TODAY: Navalny and colleagues attacked in Anapa, blame authorities and police; Pavlensky says he was assaulted in detention; foreign agents law amended to exclude charities; Siluanov defends Kremlin’s new higher dividend policy; Bashneft dropped from list of strategically important companies; new Khodorkovsky documents submitted to Interpol; US Justice Department investigating Russian doping.
Alexei Navalny and fellow anti-corruption activists were attacked by a group of around 20 to 30 men wearing Cossack uniforms at an airport outside Anapa yesterday, who threw milk and kicked them to the ground; Navalny says the attacks must have been organised by the authorities, and accused the police of doing nothing to help. Despite video evidence, Dmitry Peskov wondered, ‘Was it really an attack?’ One of the men involved said it was not their intention for the incident to turn violent. ‘We just wanted to show them that there is no room here for Navalny who lives on American money.’ The chief of Anapa’s Cossack community says those who attacked Navalny and his group were not official Cossacks, and that police are looking for them. Performance artist Pyotr Pavlensky says he suffered a broken knee and cracked rib after being assaulted by detainee escort officers in Moscow City Court. The Duma has amended the foreign agents law to exclude charities and NGOs working in art and culture from the classification.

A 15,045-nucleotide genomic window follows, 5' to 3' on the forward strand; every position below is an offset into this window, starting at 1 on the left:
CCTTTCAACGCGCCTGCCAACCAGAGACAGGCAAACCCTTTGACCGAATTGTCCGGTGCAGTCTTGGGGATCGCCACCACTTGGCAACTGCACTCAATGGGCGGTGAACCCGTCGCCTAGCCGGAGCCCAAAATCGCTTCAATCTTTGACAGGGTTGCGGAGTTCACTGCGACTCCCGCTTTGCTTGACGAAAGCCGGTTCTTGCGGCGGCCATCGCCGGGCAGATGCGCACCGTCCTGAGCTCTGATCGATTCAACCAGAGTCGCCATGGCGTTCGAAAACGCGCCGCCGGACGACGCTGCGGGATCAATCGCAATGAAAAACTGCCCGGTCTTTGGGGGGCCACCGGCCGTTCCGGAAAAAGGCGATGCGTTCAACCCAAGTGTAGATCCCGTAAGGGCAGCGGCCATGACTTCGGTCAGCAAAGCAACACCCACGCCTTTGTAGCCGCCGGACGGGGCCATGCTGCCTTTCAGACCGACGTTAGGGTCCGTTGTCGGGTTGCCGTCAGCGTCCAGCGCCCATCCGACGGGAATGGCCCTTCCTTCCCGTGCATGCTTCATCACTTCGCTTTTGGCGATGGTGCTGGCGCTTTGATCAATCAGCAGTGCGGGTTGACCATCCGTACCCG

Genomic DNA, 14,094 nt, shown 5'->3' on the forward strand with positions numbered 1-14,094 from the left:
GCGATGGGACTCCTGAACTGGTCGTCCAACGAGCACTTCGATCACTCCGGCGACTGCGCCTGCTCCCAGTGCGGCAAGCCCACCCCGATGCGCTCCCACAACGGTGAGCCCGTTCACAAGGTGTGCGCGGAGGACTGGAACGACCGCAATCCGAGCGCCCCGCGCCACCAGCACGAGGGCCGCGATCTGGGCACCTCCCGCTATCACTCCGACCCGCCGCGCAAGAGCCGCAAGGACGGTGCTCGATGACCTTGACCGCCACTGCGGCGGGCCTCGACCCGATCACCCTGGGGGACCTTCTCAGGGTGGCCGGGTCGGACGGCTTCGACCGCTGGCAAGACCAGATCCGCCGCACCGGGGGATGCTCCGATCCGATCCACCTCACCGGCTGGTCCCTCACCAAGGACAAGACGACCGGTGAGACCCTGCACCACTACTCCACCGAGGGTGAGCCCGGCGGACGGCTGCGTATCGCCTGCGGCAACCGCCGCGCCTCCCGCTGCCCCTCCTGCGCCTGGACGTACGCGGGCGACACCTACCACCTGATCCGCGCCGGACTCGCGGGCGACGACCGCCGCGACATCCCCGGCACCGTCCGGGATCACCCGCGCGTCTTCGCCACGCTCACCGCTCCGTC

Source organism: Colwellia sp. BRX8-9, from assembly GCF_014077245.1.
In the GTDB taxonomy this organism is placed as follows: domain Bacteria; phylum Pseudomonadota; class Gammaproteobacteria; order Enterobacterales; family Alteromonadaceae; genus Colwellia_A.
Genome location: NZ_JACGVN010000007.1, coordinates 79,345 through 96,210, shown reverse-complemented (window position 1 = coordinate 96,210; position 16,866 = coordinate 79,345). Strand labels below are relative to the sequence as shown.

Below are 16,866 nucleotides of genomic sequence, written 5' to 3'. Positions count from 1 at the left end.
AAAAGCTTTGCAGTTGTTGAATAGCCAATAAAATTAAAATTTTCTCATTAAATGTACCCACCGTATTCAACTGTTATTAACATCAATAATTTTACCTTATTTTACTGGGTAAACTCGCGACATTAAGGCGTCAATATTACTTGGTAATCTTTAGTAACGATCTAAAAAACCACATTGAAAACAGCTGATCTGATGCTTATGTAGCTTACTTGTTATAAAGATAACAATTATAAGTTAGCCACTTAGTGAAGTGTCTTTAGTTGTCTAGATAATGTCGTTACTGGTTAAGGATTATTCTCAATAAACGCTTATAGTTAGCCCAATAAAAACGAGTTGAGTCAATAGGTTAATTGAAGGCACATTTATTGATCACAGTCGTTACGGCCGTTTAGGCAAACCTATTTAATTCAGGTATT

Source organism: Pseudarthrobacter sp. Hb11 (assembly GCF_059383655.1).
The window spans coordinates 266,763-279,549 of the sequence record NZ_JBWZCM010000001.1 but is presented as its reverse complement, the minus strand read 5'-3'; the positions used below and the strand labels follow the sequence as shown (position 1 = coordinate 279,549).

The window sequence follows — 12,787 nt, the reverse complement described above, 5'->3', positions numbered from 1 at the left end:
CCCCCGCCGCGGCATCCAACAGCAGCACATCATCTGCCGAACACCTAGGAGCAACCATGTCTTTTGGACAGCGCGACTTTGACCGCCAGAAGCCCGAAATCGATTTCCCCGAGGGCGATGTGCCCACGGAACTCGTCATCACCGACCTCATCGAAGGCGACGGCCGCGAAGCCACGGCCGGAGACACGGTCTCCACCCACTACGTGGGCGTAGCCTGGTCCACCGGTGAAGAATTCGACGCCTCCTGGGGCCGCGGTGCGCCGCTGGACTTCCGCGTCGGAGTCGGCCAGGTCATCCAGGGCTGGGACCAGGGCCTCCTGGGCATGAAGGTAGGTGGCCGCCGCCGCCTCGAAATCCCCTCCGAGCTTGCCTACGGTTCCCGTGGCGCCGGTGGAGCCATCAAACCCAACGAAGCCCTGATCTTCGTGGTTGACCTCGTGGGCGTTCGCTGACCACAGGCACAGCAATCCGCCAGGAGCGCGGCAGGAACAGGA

Finance Minister Anton Siluanov defended the Kremlin’s new higher dividend policy for state companies, saying that if the requirement drains them of cash for investing, they can borrow. It’s looking likely that Bashneft will be privatised, following Putin’s exclusion of the oil producer from a list of strategically important companies. Russia has submitted it newest set of documents regarding the case of Mikhail Khodorkovsky to Interpol. The US Justice Department is investigating state-sponsored doping by top Russian athletes, turning ‘what has been a roiling sports controversy into a federal criminal case‘.
The Guardian reports on FindFace, the facial recognition app that’s becoming increasingly popular in Russia. RFE/RL has a portrait of ‘plain-looking bureaucrat’ Vladimir Putin in the early 1990s, as painted by a former business associate.
PHOTO: Russian opposition leader Alexei Navalny and his supporters are attacked by Cossacks at an airport in the Black Sea resort town of Anapa. May 17, 2016 (REUTERS TV)